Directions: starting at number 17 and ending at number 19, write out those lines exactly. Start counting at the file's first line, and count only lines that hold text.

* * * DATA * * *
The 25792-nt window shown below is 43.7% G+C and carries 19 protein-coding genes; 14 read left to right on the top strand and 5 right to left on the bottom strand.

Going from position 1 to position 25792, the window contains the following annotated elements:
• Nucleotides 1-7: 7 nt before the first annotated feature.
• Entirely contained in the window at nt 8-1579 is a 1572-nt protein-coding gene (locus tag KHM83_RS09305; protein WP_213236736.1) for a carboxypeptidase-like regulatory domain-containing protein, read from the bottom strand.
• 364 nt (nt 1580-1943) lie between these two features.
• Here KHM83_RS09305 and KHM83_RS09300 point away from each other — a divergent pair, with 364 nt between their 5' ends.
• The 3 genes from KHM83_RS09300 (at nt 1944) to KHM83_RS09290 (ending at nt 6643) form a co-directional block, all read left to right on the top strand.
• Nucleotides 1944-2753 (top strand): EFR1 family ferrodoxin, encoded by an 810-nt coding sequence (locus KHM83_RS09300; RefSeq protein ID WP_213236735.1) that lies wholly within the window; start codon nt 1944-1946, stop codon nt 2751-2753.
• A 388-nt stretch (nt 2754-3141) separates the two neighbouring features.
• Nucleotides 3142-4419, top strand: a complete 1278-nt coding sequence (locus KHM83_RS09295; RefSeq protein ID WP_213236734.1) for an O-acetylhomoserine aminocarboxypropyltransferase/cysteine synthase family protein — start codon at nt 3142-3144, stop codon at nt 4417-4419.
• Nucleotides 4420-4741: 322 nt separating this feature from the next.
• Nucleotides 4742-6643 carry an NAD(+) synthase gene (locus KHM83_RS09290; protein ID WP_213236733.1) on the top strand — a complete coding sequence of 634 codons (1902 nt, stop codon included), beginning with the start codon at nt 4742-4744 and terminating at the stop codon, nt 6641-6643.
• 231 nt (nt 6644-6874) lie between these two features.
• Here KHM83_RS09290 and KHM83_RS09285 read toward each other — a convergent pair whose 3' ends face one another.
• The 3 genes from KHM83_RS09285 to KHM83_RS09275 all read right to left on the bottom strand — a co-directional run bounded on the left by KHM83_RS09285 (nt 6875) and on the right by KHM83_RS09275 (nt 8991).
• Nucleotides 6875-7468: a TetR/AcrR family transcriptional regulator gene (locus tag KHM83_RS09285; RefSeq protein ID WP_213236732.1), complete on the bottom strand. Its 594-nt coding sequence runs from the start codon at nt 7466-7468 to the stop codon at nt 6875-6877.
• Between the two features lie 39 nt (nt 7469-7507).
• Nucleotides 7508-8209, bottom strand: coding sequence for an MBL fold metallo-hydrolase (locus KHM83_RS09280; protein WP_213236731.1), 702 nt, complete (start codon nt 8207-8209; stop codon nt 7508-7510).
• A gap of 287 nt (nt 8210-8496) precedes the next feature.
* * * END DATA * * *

• Between the two features lie 39 nt (nt 7469-7507).
• Nucleotides 7508-8209, bottom strand: coding sequence for an MBL fold metallo-hydrolase (locus KHM83_RS09280; protein WP_213236731.1), 702 nt, complete (start codon nt 8207-8209; stop codon nt 7508-7510).
• A gap of 287 nt (nt 8210-8496) precedes the next feature.